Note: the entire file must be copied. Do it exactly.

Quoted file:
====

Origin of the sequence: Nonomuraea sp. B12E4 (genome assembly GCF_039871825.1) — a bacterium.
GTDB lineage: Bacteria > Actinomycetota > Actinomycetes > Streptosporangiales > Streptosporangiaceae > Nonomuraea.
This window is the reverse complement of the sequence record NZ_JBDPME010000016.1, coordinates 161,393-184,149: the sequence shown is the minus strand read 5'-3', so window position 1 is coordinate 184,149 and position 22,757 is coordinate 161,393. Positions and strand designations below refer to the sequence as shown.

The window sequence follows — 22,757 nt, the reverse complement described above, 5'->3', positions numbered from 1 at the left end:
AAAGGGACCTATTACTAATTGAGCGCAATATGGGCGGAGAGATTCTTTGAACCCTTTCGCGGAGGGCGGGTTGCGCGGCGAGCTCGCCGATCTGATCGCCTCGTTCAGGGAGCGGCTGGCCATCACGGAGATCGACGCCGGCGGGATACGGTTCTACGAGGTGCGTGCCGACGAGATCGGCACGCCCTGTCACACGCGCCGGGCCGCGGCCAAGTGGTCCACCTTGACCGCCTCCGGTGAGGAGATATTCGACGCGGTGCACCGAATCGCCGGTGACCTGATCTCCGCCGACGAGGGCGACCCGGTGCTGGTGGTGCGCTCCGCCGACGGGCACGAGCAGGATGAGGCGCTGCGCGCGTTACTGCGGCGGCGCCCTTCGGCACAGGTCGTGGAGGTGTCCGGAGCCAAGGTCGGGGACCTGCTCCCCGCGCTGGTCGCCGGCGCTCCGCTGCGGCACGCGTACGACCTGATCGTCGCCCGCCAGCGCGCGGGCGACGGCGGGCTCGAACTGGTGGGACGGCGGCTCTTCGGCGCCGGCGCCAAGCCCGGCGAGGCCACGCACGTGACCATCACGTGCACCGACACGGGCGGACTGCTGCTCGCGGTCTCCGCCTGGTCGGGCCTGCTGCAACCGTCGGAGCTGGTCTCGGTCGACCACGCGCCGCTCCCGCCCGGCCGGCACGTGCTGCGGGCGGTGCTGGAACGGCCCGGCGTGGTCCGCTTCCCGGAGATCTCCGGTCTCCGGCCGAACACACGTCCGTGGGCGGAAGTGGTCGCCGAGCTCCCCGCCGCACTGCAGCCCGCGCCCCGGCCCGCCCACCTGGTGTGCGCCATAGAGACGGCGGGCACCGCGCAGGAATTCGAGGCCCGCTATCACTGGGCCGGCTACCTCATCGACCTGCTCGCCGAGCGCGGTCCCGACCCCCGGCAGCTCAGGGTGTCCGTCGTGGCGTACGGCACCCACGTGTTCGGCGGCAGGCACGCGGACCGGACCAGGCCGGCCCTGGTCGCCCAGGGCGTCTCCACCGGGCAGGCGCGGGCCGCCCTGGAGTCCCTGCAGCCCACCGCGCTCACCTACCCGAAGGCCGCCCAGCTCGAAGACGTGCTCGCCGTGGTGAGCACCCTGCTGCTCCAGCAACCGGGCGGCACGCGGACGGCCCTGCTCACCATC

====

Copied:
Origin of the sequence: Nonomuraea sp. B12E4 (genome assembly GCF_039871825.1) — a bacterium.
GTDB lineage: Bacteria > Actinomycetota > Actinomycetes > Streptosporangiales > Streptosporangiaceae > Nonomuraea.
This window is the reverse complement of the sequence record NZ_JBDPME010000016.1, coordinates 161,393-184,149: the sequence shown is the minus strand read 5'-3', so window position 1 is coordinate 184,149 and position 22,757 is coordinate 161,393. Positions and strand designations below refer to the sequence as shown.

The window sequence follows — 22,757 nt, the reverse complement described above, 5'->3', positions numbered from 1 at the left end:
AAAGGGACCTATTACTAATTGAGCGCAATATGGGCGGAGAGATTCTTTGAACCCTTTCGCGGAGGGCGGGTTGCGCGGCGAGCTCGCCGATCTGATCGCCTCGTTCAGGGAGCGGCTGGCCATCACGGAGATCGACGCCGGCGGGATACGGTTCTACGAGGTGCGTGCCGACGAGATCGGCACGCCCTGTCACACGCGCCGGGCCGCGGCCAAGTGGTCCACCTTGACCGCCTCCGGTGAGGAGATATTCGACGCGGTGCACCGAATCGCCGGTGACCTGATCTCCGCCGACGAGGGCGACCCGGTGCTGGTGGTGCGCTCCGCCGACGGGCACGAGCAGGATGAGGCGCTGCGCGCGTTACTGCGGCGGCGCCCTTCGGCACAGGTCGTGGAGGTGTCCGGAGCCAAGGTCGGGGACCTGCTCCCCGCGCTGGTCGCCGGCGCTCCGCTGCGGCACGCGTACGACCTGATCGTCGCCCGCCAGCGCGCGGGCGACGGCGGGCTCGAACTGGTGGGACGGCGGCTCTTCGGCGCCGGCGCCAAGCCCGGCGAGGCCACGCACGTGACCATCACGTGCACCGACACGGGCGGACTGCTGCTCGCGGTCTCCGCCTGGTCGGGCCTGCTGCAACCGTCGGAGCTGGTCTCGGTCGACCACGCGCCGCTCCCGCCCGGCCGGCACGTGCTGCGGGCGGTGCTGGAACGGCCCGGCGTGGTCCGCTTCCCGGAGATCTCCGGTCTCCGGCCGAACACACGTCCGTGGGCGGAAGTGGTCGCCGAGCTCCCCGCCGCACTGCAGCCCGCGCCCCGGCCCGCCCACCTGGTGTGCGCCATAGAGACGGCGGGCACCGCGCAGGAATTCGAGGCCCGCTATCACTGGGCCGGCTACCTCATCGACCTGCTCGCCGAGCGCGGTCCCGACCCCCGGCAGCTCAGGGTGTCCGTCGTGGCGTACGGCACCCACGTGTTCGGCGGCAGGCACGCGGACCGGACCAGGCCGGCCCTGGTCGCCCAGGGCGTCTCCACCGGGCAGGCGCGGGCCGCCCTGGAGTCCCTGCAGCCCACCGCGCTCACCTACCCGAAGGCCGCCCAGCTCGAAGACGTGCTCGCCGTGGTGAGCACCCTGCTGCTCCAGCAACCGGGCGGCACGCGGACGGCCCTGCTCACCATC